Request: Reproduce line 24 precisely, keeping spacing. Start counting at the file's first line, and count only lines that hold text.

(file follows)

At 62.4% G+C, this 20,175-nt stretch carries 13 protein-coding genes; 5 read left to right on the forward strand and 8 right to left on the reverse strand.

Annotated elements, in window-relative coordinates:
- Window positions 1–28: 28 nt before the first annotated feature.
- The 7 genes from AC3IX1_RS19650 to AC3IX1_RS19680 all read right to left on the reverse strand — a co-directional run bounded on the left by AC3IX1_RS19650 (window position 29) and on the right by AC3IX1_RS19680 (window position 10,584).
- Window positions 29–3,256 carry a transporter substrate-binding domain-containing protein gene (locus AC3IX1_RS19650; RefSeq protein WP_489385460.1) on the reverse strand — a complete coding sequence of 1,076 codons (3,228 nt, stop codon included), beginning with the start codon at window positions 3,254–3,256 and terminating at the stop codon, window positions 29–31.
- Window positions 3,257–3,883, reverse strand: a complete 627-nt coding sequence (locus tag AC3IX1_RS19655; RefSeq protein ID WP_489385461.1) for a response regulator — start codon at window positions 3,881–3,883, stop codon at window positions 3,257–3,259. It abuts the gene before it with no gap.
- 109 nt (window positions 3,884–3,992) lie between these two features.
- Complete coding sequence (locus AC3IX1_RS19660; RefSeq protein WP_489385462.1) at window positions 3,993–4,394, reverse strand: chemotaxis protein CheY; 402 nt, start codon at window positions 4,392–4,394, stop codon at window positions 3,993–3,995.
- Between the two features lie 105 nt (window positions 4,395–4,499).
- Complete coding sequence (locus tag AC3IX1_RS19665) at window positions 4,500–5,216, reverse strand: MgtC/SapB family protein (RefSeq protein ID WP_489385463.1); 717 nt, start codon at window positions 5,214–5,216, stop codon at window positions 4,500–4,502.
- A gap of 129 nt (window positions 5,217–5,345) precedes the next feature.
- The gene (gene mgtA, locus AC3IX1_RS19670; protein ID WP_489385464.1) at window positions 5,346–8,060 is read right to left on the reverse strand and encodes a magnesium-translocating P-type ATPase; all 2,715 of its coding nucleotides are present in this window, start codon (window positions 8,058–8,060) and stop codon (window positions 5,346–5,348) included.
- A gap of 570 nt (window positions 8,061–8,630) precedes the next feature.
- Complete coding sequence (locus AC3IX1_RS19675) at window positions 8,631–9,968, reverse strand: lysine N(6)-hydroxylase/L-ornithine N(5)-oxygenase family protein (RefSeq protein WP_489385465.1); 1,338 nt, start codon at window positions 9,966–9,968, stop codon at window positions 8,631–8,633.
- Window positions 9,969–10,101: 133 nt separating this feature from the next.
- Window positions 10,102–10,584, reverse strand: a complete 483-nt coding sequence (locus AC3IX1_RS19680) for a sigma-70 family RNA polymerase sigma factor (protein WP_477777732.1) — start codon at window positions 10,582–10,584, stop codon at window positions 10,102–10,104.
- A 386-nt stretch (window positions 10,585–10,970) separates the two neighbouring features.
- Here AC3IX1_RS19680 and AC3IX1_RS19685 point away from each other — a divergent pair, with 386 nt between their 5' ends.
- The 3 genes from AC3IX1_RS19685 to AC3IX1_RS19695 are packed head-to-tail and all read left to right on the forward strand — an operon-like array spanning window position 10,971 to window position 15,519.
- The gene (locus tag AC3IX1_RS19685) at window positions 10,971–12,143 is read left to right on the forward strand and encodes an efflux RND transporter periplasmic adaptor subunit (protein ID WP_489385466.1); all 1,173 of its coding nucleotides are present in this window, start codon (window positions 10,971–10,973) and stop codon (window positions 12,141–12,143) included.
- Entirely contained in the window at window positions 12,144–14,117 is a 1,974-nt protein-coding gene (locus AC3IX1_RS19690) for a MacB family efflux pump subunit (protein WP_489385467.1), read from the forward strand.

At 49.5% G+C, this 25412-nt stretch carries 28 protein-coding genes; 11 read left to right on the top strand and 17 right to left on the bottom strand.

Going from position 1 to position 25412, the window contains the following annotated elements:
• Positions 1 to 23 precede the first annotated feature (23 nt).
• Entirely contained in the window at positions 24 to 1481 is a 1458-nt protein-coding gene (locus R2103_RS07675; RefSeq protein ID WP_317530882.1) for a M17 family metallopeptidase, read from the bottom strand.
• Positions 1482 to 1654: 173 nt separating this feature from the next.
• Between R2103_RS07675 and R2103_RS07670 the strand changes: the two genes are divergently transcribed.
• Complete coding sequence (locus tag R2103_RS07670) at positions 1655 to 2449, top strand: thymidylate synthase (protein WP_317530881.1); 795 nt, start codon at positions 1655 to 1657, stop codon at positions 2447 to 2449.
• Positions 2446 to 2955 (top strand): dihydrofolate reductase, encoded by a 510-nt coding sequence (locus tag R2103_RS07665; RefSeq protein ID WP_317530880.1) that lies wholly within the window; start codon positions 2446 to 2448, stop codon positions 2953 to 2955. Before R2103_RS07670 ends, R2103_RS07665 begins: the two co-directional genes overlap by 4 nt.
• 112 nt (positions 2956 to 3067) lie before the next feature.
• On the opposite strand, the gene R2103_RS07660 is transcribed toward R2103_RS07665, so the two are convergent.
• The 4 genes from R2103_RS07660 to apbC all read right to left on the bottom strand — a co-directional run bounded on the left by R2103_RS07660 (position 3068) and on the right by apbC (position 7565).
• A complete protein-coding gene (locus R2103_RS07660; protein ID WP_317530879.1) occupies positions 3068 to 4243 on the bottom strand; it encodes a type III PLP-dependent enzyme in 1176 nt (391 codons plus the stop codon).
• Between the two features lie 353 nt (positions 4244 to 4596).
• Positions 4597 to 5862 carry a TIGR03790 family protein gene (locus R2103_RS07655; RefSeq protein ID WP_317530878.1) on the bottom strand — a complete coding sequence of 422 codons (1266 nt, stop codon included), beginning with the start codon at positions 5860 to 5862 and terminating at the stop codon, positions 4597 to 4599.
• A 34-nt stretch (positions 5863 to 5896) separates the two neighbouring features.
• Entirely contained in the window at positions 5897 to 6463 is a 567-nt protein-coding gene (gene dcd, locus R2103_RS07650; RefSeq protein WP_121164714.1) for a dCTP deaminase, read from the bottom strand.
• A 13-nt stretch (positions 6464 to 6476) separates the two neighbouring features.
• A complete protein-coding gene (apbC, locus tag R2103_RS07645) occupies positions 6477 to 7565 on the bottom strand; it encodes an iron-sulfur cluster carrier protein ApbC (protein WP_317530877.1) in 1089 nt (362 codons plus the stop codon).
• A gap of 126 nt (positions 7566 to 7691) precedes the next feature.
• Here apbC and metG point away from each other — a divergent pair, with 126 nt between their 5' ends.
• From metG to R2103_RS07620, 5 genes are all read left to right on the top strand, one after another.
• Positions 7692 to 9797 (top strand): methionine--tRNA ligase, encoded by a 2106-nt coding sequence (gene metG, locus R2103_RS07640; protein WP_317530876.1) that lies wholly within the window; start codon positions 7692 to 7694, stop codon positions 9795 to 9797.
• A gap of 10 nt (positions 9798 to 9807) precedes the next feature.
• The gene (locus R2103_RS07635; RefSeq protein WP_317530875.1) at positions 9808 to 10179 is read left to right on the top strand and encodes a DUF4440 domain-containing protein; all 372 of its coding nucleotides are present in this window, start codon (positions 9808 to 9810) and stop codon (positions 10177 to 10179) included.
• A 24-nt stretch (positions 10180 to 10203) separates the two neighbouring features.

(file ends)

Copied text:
• Positions 1 to 23 precede the first annotated feature (23 nt).